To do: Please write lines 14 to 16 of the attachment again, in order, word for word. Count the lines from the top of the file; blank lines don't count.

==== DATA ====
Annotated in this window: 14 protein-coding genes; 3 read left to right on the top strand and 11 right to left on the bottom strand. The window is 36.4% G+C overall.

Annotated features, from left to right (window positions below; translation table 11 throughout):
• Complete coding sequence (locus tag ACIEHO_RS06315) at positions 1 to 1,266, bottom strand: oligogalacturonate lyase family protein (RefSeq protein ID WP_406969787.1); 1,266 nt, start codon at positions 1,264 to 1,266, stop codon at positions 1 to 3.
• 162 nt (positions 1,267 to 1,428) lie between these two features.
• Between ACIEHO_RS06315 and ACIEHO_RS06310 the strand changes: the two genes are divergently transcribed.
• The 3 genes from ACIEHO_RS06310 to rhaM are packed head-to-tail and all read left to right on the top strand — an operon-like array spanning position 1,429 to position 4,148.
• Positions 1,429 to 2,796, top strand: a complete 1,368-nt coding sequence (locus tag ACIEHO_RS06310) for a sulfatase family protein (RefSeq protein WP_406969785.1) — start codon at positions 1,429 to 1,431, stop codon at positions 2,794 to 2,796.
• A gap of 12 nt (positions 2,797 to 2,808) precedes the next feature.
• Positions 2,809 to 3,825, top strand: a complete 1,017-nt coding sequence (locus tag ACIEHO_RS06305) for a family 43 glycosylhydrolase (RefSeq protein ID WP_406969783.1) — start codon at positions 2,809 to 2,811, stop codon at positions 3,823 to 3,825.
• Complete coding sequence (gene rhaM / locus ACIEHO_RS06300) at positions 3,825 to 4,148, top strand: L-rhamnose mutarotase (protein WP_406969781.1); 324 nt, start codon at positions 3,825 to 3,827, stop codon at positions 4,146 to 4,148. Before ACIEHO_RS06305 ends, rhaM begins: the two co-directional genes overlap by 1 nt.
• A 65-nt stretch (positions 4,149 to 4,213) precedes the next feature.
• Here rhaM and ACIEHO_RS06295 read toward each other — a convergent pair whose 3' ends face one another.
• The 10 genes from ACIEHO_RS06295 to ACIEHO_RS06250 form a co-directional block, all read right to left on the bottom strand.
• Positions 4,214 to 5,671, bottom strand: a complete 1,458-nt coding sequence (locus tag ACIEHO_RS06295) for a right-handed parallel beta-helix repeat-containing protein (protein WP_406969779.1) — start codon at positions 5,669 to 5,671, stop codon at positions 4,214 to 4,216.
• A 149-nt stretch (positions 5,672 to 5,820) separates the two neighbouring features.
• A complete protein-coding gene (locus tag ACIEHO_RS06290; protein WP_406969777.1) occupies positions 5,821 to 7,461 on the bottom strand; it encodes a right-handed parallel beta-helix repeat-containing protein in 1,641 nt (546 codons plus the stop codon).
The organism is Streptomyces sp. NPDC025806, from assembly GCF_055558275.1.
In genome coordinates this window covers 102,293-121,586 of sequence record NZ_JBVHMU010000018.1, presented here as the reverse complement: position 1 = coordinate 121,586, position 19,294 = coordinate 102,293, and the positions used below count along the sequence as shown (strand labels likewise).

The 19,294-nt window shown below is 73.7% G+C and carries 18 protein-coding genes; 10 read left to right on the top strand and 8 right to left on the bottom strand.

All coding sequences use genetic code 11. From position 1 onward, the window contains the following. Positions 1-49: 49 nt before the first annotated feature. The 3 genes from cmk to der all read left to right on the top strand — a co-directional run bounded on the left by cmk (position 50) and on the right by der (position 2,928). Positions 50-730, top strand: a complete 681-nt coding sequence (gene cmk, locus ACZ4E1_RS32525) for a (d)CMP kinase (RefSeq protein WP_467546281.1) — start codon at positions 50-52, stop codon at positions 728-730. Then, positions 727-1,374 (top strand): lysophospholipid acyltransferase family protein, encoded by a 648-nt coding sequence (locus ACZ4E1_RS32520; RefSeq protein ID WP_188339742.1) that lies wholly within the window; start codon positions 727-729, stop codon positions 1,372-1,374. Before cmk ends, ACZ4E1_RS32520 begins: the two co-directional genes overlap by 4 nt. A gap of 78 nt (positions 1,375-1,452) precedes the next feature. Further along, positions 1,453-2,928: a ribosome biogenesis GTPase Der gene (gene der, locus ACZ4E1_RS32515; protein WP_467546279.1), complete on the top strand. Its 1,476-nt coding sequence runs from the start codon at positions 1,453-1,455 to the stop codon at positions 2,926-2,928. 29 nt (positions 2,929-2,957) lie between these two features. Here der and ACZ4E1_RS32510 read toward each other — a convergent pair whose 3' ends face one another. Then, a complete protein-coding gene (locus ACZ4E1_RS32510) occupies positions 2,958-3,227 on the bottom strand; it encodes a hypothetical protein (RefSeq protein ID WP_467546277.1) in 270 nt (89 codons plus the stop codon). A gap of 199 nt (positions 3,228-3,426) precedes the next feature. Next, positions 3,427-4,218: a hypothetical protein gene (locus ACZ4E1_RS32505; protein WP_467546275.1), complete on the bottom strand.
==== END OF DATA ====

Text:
• Positions 4,214 to 5,671, bottom strand: a complete 1,458-nt coding sequence (locus tag ACIEHO_RS06295) for a right-handed parallel beta-helix repeat-containing protein (protein WP_406969779.1) — start codon at positions 5,669 to 5,671, stop codon at positions 4,214 to 4,216.
• A 149-nt stretch (positions 5,672 to 5,820) separates the two neighbouring features.
• A complete protein-coding gene (locus tag ACIEHO_RS06290; protein WP_406969777.1) occupies positions 5,821 to 7,461 on the bottom strand; it encodes a right-handed parallel beta-helix repeat-containing protein in 1,641 nt (546 codons plus the stop codon).